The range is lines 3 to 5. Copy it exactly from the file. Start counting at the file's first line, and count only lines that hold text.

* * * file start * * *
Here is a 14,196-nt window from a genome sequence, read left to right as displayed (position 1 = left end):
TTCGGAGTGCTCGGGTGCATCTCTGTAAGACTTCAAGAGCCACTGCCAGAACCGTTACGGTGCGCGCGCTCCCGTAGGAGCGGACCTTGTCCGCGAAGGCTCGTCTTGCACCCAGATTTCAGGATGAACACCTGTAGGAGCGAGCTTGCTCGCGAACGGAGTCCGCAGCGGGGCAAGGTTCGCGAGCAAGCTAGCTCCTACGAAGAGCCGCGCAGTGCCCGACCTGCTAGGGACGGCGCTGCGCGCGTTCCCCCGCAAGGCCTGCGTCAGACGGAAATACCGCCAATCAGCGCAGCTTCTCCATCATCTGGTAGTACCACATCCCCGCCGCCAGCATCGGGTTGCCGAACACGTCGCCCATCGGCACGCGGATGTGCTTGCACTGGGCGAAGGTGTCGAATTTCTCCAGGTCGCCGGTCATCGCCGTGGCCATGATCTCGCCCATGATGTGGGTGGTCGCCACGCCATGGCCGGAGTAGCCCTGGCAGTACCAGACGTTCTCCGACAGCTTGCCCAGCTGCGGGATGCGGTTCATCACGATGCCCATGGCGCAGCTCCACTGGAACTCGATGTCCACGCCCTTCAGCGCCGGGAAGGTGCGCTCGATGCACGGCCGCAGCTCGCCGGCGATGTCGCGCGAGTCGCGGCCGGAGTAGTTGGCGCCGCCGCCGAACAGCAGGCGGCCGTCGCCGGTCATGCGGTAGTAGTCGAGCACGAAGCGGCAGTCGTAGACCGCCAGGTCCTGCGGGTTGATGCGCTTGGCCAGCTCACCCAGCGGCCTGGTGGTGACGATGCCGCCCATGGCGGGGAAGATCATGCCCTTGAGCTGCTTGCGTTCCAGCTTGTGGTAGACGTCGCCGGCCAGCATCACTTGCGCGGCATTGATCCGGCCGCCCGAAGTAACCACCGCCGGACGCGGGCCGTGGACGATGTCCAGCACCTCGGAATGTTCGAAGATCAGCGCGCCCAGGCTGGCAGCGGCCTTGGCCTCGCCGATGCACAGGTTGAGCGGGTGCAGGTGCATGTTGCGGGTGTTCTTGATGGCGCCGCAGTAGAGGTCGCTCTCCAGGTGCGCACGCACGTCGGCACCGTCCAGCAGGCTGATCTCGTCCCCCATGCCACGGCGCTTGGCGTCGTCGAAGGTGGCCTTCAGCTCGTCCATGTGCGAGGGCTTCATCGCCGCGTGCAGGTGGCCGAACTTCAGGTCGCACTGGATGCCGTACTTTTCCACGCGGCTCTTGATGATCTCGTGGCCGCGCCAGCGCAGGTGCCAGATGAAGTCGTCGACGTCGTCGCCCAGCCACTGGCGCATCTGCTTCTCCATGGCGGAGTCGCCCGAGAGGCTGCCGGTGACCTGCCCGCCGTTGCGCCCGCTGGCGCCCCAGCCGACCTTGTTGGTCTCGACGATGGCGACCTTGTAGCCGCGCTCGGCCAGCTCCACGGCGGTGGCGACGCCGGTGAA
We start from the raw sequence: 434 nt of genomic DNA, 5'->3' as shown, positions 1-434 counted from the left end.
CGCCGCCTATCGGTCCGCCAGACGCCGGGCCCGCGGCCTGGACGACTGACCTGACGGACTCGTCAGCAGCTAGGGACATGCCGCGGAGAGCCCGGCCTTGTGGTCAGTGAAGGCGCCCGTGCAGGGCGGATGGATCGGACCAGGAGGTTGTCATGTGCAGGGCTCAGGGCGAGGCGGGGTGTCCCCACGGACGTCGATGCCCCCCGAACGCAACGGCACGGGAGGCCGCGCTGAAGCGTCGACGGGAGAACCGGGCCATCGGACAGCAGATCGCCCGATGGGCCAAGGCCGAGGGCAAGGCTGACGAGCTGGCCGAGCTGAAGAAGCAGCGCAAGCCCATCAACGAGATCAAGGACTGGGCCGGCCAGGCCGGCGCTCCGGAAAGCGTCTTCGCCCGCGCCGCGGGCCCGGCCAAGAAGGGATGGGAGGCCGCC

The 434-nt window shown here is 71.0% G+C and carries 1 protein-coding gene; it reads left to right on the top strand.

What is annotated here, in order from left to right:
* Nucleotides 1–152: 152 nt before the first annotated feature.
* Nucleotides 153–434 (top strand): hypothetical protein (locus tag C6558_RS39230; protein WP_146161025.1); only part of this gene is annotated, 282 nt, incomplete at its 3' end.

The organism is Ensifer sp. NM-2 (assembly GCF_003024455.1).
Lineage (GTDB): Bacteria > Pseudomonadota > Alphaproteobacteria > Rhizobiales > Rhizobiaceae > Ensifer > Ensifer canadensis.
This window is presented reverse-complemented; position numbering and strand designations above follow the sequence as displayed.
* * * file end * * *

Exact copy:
We start from the raw sequence: 434 nt of genomic DNA, 5'->3' as shown, positions 1-434 counted from the left end.
CGCCGCCTATCGGTCCGCCAGACGCCGGGCCCGCGGCCTGGACGACTGACCTGACGGACTCGTCAGCAGCTAGGGACATGCCGCGGAGAGCCCGGCCTTGTGGTCAGTGAAGGCGCCCGTGCAGGGCGGATGGATCGGACCAGGAGGTTGTCATGTGCAGGGCTCAGGGCGAGGCGGGGTGTCCCCACGGACGTCGATGCCCCCCGAACGCAACGGCACGGGAGGCCGCGCTGAAGCGTCGACGGGAGAACCGGGCCATCGGACAGCAGATCGCCCGATGGGCCAAGGCCGAGGGCAAGGCTGACGAGCTGGCCGAGCTGAAGAAGCAGCGCAAGCCCATCAACGAGATCAAGGACTGGGCCGGCCAGGCCGGCGCTCCGGAAAGCGTCTTCGCCCGCGCCGCGGGCCCGGCCAAGAAGGGATGGGAGGCCGCC

The 434-nt window shown here is 71.0% G+C and carries 1 protein-coding gene; it reads left to right on the top strand.